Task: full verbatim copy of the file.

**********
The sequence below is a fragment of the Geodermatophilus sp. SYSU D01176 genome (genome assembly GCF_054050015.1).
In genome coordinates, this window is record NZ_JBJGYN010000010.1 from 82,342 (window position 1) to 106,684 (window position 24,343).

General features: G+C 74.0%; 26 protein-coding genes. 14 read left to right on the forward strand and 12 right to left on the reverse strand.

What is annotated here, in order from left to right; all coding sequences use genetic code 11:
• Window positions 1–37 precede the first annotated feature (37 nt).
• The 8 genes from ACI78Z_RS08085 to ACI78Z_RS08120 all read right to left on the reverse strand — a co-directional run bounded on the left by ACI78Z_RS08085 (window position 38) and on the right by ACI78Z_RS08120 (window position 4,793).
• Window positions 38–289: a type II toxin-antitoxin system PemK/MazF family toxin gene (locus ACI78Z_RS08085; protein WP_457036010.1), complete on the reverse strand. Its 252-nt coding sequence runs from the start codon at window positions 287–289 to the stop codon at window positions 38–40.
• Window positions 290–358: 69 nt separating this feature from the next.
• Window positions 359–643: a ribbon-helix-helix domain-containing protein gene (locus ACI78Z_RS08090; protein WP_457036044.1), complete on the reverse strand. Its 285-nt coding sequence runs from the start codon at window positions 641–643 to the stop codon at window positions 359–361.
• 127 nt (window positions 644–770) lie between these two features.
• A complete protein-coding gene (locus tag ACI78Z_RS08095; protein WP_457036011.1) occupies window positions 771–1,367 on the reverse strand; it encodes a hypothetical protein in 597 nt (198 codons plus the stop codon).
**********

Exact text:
The sequence below is a fragment of the Geodermatophilus sp. SYSU D01176 genome (genome assembly GCF_054050015.1).
In genome coordinates, this window is record NZ_JBJGYN010000010.1 from 82,342 (window position 1) to 106,684 (window position 24,343).

General features: G+C 74.0%; 26 protein-coding genes. 14 read left to right on the forward strand and 12 right to left on the reverse strand.

What is annotated here, in order from left to right; all coding sequences use genetic code 11:
• Window positions 1–37 precede the first annotated feature (37 nt).
• The 8 genes from ACI78Z_RS08085 to ACI78Z_RS08120 all read right to left on the reverse strand — a co-directional run bounded on the left by ACI78Z_RS08085 (window position 38) and on the right by ACI78Z_RS08120 (window position 4,793).
• Window positions 38–289: a type II toxin-antitoxin system PemK/MazF family toxin gene (locus ACI78Z_RS08085; protein WP_457036010.1), complete on the reverse strand. Its 252-nt coding sequence runs from the start codon at window positions 287–289 to the stop codon at window positions 38–40.
• Window positions 290–358: 69 nt separating this feature from the next.
• Window positions 359–643: a ribbon-helix-helix domain-containing protein gene (locus ACI78Z_RS08090; protein WP_457036044.1), complete on the reverse strand. Its 285-nt coding sequence runs from the start codon at window positions 641–643 to the stop codon at window positions 359–361.
• 127 nt (window positions 644–770) lie between these two features.
• A complete protein-coding gene (locus tag ACI78Z_RS08095; protein WP_457036011.1) occupies window positions 771–1,367 on the reverse strand; it encodes a hypothetical protein in 597 nt (198 codons plus the stop codon).